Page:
He was quiet only when I had my hand on him, and when I kept the light on.  I discovered that he peed a little in his bed, so I gently cleaned it up and put a layer of paper towel under him.  This seemed to offer great solace, as it always disturbed him tremendously to be ‘unclean’.  That may even have been why he cried.  It didn’t take long after that, maybe 10 or 20 minutes.  I was so sleepy… I rested my head against his bed, near his head, with my arm around his back.  I couldn’t see his face, but I could see his body and hind legs.  His legs flicked out, once… then again.  I knew this was the moment.  I watched his last breath leave his body and he was still.   I sat up and looked fully at him.  He looked completely peaceful.  Was it over?  Could he still come back?  No.  He was gone.  His body soon began to feel stiff and cold.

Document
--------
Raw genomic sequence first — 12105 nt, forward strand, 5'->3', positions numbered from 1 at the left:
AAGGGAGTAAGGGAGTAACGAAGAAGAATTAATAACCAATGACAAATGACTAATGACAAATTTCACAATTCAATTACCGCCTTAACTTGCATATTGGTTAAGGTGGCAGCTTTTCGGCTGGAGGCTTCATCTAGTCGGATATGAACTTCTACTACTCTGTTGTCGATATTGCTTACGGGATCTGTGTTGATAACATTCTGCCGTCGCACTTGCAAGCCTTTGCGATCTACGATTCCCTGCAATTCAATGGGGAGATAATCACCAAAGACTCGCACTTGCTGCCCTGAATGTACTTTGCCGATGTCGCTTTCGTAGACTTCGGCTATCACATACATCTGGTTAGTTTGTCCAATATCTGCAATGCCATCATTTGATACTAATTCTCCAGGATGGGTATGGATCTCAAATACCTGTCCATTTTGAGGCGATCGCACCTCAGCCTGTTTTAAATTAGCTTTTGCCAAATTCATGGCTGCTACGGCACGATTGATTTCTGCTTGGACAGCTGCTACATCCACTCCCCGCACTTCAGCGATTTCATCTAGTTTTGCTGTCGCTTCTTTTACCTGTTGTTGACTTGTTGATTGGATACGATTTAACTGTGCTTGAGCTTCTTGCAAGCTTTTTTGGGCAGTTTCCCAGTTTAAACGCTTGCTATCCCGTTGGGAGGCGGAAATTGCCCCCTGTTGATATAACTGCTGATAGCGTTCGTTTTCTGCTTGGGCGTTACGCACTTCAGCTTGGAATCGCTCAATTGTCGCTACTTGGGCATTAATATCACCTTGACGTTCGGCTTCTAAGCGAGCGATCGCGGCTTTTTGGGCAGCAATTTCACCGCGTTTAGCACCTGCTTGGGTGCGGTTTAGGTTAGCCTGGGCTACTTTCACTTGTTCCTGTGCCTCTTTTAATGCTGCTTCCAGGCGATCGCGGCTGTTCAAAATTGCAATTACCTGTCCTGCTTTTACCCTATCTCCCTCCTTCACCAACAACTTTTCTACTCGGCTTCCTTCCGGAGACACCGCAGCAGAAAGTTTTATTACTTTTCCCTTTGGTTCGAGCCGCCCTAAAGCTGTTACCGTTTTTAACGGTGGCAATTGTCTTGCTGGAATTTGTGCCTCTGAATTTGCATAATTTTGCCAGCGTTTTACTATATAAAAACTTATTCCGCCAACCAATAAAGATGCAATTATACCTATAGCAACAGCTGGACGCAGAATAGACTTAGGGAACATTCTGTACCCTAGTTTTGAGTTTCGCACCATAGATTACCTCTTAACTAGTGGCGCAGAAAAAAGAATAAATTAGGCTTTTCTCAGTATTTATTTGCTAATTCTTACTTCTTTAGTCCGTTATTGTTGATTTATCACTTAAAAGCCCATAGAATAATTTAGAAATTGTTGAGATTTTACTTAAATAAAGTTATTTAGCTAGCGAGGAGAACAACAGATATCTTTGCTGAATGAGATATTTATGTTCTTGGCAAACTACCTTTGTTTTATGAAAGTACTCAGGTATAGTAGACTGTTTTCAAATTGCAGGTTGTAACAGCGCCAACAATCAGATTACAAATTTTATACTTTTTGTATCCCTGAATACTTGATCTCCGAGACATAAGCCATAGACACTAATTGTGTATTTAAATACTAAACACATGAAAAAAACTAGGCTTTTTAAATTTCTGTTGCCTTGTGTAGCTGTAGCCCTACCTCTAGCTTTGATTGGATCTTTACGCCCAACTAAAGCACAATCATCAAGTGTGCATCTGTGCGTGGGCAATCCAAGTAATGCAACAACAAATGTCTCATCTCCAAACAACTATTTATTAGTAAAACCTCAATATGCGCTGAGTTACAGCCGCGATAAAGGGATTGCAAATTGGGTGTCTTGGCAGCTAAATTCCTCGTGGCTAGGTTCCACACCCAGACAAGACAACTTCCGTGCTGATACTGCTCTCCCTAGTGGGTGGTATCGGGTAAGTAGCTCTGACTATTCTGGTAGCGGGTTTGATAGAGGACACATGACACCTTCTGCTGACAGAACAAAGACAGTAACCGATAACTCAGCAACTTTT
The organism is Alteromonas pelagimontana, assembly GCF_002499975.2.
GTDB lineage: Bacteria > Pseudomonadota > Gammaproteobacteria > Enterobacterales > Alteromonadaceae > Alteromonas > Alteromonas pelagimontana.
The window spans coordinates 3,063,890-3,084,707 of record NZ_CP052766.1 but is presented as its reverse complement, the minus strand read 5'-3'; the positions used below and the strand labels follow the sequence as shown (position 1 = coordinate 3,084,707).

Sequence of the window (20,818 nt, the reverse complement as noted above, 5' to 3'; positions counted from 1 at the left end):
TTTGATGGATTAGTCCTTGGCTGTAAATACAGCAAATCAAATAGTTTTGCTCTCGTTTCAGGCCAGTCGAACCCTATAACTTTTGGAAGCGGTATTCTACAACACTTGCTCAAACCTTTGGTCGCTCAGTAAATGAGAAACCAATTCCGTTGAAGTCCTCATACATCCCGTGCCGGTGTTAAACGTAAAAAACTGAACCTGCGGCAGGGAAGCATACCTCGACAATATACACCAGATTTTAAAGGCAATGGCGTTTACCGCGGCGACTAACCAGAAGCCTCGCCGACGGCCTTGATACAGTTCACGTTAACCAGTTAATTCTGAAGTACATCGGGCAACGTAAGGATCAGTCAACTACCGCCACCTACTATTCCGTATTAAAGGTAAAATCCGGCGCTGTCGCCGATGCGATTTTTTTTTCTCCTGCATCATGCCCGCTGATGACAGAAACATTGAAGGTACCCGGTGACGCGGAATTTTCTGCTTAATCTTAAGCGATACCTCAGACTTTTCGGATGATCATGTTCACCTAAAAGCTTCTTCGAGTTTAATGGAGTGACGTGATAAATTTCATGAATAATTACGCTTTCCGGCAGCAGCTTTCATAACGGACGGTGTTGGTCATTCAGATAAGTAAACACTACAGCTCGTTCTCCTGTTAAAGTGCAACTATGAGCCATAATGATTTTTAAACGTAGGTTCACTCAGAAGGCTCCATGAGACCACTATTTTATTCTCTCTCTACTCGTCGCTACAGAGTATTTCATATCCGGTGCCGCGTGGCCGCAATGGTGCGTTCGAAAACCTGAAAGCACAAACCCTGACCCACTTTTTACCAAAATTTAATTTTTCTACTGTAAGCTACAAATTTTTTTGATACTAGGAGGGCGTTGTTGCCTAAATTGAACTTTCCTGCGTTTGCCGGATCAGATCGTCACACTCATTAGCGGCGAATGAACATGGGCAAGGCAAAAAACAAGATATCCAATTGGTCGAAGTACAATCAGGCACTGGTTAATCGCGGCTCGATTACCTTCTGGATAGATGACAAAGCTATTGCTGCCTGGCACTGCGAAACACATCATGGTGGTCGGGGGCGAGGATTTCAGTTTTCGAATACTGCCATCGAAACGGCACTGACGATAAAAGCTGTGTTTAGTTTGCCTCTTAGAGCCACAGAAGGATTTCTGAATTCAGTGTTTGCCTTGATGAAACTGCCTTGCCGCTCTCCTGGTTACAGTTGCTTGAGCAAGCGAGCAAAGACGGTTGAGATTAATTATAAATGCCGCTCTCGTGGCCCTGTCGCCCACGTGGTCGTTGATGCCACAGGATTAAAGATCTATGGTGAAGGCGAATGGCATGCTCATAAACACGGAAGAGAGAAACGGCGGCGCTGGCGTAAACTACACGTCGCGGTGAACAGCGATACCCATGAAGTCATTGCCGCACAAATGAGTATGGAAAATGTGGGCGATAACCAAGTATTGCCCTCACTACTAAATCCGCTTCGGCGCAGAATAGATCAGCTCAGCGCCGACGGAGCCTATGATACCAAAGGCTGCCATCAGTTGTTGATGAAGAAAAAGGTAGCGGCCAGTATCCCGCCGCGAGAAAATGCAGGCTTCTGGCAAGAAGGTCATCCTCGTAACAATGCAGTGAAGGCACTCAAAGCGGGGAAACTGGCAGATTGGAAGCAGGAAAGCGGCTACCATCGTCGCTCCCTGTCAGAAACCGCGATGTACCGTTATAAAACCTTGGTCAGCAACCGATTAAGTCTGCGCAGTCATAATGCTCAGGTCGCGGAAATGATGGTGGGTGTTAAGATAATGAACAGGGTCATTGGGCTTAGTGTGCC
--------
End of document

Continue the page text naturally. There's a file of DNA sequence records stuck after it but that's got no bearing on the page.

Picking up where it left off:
I write about this because I want to remember these details, as morbid as they may seem.  Perhaps it’ll be helpful to another who’s faced with these same decisions with a beloved pet.  Perhaps it will be helpful to me in the future, with another pet or person, even.  And, who knows, this was the way I chose this time, but I might choose differently next time.  As a society, a culture, and as human beings, we still have a long way to go in learning about and dealing maturely with the process of death.  Shouldn’t it be a natural thing?  As natural as birth?  What if, wherever Jonas went, it was a WONDERFUL place?